Then again, it's also possible that the Phillies will resolve the Hamels question before next winter arrives. But Hamels' agent, John Boggs, said recently that the Phillies have not approached him to negotiate his client's next contract. Boggs said the ball was in the Phillies' court and he would be open to discussions during the season if the team initiates.
"My philosophy has always been the best position to take is one of concentrating on completing the existing contract with the club," Boggs said. "Concentrate on the job at hand. If the Phillies determine they would like to talk to us about something, sure, we'd be all ears."
The Phillies have negotiated extensions in-season before, signing Ryan Howard, Brad Lidge, and Jimmy Rollins to multiyear deals in recent years.
No doubt the Phillies are interested in locking up Hamels. He is, after all, one of the few core players under 30 on an aging team. His 2010 season erased many reservations about his ability to counter adversity on the mound. He is heavily involved in charitable ventures in the city and viewed as a model teammate and citizen by the front office.
When Hamels signed his deal in January 2009, both sides were optimistic.
"We will have another opportunity to have another one of these press conferences in three years," Phillies assistant general manager Scott Proefrock said at the news conference to announce the deal.
"I look forward to it," Hamels said.
"So do we," Proefrock replied.
But to prevent Hamels, who turned 27 last week, from eventually testing free agency could be costly. The Phillies had shied away from contracts longer than three years to pitchers before signing Cliff Lee. On the open market, Hamels would surely receive a contract longer than three years. So is he another exception?
"It really isn't on our radar right now," Boggs said.
After the 2008 season that ended with Hamels' coronation as the World Series MVP and one of the finest young arms in the game, the team bought out three years of arbitration with a historic contract. The three-year, $20.5 million extension represented the largest annual value on a multiyear contract for a starting pitcher in his first year of salary arbitration.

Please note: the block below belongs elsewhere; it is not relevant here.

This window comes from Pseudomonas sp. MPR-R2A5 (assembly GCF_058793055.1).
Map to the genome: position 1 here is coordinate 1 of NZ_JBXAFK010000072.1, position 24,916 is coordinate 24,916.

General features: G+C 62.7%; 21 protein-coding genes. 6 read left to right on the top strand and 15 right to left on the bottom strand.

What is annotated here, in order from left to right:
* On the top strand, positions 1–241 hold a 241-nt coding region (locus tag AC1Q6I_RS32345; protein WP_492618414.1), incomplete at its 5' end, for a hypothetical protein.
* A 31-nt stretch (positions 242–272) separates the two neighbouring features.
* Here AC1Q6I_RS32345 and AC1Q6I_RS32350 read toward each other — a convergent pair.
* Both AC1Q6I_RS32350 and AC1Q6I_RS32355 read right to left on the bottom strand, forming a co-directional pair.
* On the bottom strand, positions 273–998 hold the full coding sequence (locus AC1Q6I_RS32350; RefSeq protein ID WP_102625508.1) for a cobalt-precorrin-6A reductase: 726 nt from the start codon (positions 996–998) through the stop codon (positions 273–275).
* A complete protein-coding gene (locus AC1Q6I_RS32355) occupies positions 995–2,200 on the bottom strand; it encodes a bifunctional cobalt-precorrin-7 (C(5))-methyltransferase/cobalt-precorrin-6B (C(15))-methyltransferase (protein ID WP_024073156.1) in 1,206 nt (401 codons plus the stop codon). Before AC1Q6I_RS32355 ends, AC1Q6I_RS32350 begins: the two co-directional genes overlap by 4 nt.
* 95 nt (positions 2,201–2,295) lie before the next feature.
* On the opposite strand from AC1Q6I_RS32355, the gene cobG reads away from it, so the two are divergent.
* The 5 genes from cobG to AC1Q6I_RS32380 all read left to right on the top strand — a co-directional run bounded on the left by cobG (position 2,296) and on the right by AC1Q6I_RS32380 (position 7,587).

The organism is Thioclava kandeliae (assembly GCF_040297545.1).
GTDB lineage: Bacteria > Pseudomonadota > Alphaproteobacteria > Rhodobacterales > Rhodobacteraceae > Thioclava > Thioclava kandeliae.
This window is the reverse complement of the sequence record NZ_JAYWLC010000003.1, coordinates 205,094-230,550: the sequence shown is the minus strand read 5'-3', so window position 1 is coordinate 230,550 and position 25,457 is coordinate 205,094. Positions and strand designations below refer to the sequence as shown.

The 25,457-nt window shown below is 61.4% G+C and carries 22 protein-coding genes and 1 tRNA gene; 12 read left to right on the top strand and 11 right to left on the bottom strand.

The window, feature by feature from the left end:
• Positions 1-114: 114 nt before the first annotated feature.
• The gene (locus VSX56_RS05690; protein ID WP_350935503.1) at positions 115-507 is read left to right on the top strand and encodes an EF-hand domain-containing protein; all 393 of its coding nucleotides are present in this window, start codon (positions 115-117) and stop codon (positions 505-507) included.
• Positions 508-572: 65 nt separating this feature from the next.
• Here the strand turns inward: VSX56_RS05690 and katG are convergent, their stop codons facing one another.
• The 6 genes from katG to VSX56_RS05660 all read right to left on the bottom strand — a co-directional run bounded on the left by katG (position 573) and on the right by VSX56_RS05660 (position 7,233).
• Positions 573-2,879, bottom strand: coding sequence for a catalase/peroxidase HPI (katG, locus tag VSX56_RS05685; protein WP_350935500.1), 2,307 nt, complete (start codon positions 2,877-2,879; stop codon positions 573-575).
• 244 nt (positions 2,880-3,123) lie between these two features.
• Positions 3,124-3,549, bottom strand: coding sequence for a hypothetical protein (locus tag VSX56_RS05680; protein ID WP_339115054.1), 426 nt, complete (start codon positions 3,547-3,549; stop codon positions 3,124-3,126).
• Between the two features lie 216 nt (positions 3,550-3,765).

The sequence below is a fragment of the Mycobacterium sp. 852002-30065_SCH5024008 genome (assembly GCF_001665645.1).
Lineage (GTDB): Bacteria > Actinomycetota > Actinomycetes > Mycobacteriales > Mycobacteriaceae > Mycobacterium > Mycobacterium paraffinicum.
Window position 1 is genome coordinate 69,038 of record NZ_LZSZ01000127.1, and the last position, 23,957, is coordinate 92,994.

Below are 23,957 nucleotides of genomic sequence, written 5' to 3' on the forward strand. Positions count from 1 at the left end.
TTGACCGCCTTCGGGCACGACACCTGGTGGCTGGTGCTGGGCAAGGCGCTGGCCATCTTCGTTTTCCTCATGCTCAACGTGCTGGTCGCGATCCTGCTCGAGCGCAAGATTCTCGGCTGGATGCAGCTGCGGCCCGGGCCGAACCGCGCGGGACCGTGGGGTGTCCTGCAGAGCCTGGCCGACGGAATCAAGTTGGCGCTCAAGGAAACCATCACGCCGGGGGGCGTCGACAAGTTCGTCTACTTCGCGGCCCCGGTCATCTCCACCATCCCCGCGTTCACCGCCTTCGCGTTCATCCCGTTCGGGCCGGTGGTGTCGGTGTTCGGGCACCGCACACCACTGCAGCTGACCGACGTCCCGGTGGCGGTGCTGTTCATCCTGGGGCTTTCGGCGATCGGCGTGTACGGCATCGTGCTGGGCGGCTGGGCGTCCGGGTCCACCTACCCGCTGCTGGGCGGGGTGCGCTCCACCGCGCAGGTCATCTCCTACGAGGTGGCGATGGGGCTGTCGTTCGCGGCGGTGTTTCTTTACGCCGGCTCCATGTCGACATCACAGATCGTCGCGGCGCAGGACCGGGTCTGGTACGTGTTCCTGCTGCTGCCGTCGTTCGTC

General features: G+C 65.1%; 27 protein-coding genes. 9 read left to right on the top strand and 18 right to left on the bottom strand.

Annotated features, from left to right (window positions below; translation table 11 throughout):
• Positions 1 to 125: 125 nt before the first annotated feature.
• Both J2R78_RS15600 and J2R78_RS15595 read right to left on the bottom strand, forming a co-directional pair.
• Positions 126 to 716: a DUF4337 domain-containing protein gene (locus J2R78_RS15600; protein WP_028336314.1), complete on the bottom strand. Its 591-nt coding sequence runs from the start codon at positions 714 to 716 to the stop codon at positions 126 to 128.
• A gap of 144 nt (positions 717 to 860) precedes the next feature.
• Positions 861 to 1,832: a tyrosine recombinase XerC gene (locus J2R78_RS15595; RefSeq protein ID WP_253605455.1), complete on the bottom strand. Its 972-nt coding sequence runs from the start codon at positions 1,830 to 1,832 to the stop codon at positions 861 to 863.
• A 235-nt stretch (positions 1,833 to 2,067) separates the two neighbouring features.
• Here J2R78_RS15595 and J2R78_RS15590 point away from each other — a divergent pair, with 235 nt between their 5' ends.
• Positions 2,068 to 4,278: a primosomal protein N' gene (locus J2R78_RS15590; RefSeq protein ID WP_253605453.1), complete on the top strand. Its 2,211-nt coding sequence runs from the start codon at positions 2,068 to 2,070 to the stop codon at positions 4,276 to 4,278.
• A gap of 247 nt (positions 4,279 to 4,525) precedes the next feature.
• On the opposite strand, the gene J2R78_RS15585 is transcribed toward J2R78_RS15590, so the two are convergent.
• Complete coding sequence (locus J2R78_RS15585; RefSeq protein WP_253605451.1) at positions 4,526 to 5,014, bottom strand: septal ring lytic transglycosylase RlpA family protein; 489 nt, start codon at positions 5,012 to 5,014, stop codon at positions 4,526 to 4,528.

The deal was signed then because Hamels qualified for Super Two status following the 2008 season, meaning he was eligible for an extra, early year of arbitration. Players typically have three years of arbitration; Hamels has four. So the deal did not cover his entire arbitration eligibility.
Of course, the Phillies don't have to sign Hamels to a multiyear deal before the 2012 season. They could agree on a one-year deal (with or without arbitration). That could be pricey, though, and later entice Hamels to pursue a lucrative deal in free agency.
Hamels will make $9.5 million in 2011. Should he go to arbitration, he could be valued at $11 million or higher for 2012. Then, he still has free agency ahead of him.
The lefthander had a career-low 3.06 ERA in 2010 and struck out a career-high 211 batters.
"It's lining up perfectly for him," Boggs said. "He is in a position where he can decide what to do."
It's also prudent for the Phillies to see how Hamels performs in 2011 before deciding on how to proceed. Ultimately, the Phillies will likely present him with at least one option.
Before then, Hamels will take his place - even if it's as the No. 4 guy - in baseball's top rotation.
"He's very excited about it," Boggs said. "It just makes the Phillies that much stronger."
Show Me the Money
Cole Hamels is signed through next season but will be eligible for arbitration in 2012. Here's how much the Phillies' Four Aces will be paid the next two years.
Player 2011 salary 2012 salary
Roy Halladay $20 million $20 million
Roy Oswalt $16 milion $16 million*
Cliff Lee $11 million $21.5 million
Hamels $9.5 million Arbitration
* Oswalt has a $16 million club option for 2012 or a
$2 million buyout
- Matt Gelb
Contact staff writer Matt Gelb
at 215-854-2928 or firstname.lastname@example.org. Follow
on Twitter @magelb.